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'First Principles' Debate On Tax Welcomed

The New Zealand Business Roundtable has strongly endorsed Finance Minister Michael Cullen's stance of avoiding pre-emptive comment on the Tax Review's paper and calling for a 'first principles' debate on the issues it raises.

"The paper is a high quality contribution to tax policy", the executive director of the Business Roundtable, Roger Kerr, said today. "Too many recent policy changes have not been based on rigorous and comprehensive policy analysis, and the open approach being taken by the government is welcome".

Mr Kerr said he believed there would be little disagreement among tax experts on the paper's:

• general endorsement of the direction of tax policy over the last 15 years;

• emphasis on tax policy changes directed at the government's goals of making New Zealand attractive to internationally mobile capital and labour and promoting economic growth;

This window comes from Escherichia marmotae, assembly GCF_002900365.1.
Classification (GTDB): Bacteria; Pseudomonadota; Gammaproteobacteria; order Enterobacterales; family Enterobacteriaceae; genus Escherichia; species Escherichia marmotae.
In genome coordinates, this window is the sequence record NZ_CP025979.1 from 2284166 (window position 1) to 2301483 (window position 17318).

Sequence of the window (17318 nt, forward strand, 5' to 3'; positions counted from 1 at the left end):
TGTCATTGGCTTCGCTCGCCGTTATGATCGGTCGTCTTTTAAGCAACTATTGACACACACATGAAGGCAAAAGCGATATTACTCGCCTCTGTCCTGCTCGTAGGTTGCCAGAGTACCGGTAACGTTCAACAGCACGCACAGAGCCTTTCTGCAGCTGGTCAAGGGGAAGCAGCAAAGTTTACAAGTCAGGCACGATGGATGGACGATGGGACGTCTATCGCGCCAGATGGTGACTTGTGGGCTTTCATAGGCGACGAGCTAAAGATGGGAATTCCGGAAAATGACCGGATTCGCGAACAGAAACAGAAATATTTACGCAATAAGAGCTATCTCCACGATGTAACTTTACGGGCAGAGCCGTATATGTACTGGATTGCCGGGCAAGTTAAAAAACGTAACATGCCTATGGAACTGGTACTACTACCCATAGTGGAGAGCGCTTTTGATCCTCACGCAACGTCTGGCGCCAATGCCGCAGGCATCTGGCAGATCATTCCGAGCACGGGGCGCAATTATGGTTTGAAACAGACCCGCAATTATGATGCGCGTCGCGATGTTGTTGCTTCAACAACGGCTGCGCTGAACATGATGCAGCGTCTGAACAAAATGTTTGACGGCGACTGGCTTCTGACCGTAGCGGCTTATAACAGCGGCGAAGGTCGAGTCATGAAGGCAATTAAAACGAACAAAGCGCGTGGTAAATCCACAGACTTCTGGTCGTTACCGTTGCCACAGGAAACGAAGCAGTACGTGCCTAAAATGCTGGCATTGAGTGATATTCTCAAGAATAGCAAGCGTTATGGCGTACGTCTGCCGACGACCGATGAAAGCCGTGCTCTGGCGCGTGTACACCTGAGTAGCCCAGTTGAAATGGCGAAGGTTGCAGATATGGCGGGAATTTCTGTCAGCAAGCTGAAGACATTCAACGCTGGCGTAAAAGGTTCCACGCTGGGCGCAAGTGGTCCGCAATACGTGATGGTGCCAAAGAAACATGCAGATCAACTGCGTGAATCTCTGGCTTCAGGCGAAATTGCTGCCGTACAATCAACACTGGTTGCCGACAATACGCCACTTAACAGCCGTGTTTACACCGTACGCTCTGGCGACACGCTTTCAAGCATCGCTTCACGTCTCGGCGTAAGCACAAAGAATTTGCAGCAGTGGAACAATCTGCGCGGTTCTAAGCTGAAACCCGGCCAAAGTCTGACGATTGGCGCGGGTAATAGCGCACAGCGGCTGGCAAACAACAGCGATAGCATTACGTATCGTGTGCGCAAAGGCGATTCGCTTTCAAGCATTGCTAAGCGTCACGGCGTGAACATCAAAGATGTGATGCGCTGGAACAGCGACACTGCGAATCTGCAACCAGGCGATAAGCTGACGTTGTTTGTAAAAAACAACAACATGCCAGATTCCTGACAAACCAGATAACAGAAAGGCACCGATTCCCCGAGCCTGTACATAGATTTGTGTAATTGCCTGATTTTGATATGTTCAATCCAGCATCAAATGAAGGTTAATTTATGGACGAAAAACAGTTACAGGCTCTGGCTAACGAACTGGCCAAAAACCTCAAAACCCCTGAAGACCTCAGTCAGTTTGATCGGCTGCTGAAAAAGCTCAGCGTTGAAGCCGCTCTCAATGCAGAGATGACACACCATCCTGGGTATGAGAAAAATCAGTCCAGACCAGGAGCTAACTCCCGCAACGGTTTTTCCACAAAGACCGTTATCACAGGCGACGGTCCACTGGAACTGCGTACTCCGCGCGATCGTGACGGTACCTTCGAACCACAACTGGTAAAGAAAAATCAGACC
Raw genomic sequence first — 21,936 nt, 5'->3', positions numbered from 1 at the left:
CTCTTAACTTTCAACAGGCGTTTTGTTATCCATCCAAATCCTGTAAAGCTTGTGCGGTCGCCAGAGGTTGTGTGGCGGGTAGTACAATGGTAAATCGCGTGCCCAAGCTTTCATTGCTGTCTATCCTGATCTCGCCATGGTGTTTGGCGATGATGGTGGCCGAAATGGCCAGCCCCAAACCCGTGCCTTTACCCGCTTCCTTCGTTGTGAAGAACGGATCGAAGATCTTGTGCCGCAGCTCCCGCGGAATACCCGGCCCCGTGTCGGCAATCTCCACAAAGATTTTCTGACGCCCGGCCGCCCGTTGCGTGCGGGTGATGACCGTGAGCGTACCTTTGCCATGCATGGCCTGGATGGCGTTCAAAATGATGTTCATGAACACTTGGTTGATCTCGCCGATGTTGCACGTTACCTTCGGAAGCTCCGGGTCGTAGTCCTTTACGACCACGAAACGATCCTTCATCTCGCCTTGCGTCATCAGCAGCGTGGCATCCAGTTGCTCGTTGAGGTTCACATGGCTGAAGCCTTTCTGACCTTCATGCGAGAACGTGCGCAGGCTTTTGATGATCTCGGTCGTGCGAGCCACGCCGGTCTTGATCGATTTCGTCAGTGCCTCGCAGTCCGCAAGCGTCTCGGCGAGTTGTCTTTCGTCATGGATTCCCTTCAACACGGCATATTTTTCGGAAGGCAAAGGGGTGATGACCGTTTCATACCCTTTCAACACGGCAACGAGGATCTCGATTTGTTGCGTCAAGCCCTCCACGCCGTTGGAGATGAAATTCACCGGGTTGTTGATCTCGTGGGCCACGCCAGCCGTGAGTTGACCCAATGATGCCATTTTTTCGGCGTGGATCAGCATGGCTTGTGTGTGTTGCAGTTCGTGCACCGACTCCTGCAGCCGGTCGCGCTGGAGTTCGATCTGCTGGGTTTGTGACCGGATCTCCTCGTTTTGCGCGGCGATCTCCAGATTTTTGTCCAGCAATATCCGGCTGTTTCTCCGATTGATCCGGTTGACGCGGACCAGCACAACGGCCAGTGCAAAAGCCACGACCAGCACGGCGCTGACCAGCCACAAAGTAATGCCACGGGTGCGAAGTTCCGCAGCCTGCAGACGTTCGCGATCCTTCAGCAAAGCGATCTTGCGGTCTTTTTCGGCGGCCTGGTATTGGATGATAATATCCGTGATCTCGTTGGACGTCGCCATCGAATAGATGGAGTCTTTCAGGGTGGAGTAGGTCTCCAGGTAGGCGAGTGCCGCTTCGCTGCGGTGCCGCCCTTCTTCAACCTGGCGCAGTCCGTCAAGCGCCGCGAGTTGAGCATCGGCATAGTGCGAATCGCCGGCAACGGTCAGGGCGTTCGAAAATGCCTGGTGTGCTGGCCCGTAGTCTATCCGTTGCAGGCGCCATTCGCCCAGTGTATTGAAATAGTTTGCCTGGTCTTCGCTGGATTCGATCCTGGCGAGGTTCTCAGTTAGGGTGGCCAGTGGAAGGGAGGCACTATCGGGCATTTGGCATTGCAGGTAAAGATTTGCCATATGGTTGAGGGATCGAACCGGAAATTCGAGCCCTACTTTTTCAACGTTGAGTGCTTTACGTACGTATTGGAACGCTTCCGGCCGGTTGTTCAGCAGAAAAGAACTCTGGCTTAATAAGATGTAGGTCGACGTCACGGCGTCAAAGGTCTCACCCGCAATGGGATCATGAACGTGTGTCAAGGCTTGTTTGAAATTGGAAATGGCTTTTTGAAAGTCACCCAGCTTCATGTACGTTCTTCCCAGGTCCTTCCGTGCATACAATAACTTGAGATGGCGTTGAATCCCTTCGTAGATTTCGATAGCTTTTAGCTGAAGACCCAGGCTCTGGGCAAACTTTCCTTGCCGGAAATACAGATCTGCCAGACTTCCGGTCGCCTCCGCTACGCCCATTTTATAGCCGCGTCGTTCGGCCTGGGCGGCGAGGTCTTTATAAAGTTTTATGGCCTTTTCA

• support for the realignment of the top rate of personal tax and company tax and the lowering of high marginal tax rates;

• suggestion that the level of tax on inward foreign investment should be reduced other than by lowering the company tax rate alone;

• view that income tax should continue to be applied on an individual rather than a family or household basis;

• favourable verdict on GST;

• criticism of past arguments for excise taxes;

• conclusion that cash flow taxes, financial transactions tax (including taxes on foreign exchange transactions), realised capital gains and wealth taxes, a tax-free threshold and the provision of a universal basic income should not be adopted; and



• opposition to specific incentives for savings and other tax concessions.

The review raises the possibility of achieving additional reductions in rates of tax by extending the income tax base. However, the level of spending is the key to a reduction in taxes as it is the best overall measure of the tax burden. Regrettably, spending levels were not included in the review's terms of reference. If the income tax base is not extended, the argument for lowering high rates to reduce tax distortions is even stronger.

"The review group is absolutely right to argue that New Zealand should aim at tax policies that make it "stand out from the crowd", Mr Kerr concluded. "This means essentially a lower and less distortionary tax environment than comparable countries and a simple tax system that minimises compliance costs. All the suggestions in the issues paper warrant careful and full consideration".

Ends

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